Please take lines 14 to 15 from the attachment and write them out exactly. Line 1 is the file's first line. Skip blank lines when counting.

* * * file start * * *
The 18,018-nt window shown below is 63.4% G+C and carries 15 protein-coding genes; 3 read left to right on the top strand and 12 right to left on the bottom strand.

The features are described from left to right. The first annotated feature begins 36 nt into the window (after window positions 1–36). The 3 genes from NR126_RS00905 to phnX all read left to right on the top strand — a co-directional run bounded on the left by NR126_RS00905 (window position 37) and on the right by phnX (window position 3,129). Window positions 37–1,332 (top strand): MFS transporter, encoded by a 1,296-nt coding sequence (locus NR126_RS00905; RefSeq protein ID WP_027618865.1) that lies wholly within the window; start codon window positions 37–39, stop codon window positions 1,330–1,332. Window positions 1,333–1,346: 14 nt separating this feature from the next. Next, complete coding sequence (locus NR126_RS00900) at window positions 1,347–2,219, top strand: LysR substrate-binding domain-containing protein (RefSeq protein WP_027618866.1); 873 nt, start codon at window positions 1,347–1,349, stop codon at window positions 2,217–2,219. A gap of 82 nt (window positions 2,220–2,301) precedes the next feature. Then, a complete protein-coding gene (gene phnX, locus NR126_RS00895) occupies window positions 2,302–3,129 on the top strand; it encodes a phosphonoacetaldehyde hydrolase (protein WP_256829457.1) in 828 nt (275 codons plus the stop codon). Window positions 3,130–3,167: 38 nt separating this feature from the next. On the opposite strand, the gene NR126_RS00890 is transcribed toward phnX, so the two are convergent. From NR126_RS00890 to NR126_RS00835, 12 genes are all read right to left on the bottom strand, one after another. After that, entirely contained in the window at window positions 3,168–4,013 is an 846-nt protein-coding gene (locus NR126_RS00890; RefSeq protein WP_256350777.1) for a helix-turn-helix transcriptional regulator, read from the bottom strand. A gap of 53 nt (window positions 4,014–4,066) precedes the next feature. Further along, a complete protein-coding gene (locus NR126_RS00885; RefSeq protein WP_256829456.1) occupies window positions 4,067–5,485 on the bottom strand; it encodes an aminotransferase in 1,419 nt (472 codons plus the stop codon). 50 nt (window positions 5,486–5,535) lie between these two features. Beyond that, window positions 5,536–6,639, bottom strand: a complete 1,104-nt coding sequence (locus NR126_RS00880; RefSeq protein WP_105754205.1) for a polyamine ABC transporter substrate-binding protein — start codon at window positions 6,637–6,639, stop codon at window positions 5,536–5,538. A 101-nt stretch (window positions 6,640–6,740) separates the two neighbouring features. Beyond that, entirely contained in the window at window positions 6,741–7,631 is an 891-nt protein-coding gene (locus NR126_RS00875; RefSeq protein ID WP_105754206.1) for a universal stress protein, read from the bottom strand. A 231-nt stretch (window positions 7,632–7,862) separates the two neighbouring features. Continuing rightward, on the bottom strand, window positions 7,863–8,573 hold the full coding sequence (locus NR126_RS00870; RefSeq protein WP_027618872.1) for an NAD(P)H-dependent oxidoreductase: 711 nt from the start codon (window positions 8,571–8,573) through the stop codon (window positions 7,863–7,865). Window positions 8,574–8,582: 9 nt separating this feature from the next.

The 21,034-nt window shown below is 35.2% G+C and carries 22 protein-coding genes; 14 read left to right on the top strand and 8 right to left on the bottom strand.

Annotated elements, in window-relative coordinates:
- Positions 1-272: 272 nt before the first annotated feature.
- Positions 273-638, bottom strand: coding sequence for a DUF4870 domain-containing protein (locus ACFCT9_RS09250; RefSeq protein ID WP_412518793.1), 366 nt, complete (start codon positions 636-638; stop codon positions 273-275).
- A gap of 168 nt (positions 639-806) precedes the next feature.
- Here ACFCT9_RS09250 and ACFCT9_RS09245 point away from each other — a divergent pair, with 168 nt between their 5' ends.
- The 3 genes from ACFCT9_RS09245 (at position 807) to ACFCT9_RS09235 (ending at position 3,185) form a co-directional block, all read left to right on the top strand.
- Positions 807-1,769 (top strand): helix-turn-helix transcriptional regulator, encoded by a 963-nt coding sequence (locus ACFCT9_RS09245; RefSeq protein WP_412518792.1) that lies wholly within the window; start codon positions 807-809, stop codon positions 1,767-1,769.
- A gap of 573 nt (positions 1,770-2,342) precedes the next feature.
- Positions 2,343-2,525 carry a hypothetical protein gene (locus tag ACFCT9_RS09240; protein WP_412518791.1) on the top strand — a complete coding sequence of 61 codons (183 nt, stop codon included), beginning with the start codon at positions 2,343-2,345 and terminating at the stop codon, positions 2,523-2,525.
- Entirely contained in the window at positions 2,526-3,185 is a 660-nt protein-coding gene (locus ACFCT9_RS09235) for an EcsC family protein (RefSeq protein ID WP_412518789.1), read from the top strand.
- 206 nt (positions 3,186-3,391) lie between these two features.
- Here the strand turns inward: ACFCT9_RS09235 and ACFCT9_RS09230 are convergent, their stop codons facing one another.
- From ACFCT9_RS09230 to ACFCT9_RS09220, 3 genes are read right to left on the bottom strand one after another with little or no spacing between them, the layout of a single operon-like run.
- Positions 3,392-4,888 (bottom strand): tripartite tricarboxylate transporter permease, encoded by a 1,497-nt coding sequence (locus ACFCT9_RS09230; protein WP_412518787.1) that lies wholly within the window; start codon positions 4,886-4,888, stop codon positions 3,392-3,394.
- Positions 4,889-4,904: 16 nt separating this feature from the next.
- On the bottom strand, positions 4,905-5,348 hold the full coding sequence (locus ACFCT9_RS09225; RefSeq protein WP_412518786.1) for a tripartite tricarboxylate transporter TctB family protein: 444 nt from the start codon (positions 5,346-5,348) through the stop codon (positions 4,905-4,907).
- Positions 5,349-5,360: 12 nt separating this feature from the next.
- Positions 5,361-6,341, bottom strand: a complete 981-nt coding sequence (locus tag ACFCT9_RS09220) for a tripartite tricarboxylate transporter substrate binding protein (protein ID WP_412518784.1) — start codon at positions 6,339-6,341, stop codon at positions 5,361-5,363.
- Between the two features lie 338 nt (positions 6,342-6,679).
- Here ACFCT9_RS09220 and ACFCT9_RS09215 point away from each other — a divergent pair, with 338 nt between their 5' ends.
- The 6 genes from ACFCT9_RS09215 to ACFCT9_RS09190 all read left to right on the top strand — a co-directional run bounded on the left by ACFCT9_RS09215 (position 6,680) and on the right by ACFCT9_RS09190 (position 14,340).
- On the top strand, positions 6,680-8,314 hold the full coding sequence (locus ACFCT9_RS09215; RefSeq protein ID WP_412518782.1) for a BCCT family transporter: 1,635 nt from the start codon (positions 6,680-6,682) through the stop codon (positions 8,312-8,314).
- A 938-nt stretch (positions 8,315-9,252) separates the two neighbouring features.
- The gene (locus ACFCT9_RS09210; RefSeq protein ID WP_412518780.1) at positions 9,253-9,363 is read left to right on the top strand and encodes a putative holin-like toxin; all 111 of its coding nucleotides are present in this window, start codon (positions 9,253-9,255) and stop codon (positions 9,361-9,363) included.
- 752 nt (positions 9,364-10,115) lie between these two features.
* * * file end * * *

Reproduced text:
- 206 nt (positions 3,186-3,391) lie between these two features.
- Here the strand turns inward: ACFCT9_RS09235 and ACFCT9_RS09230 are convergent, their stop codons facing one another.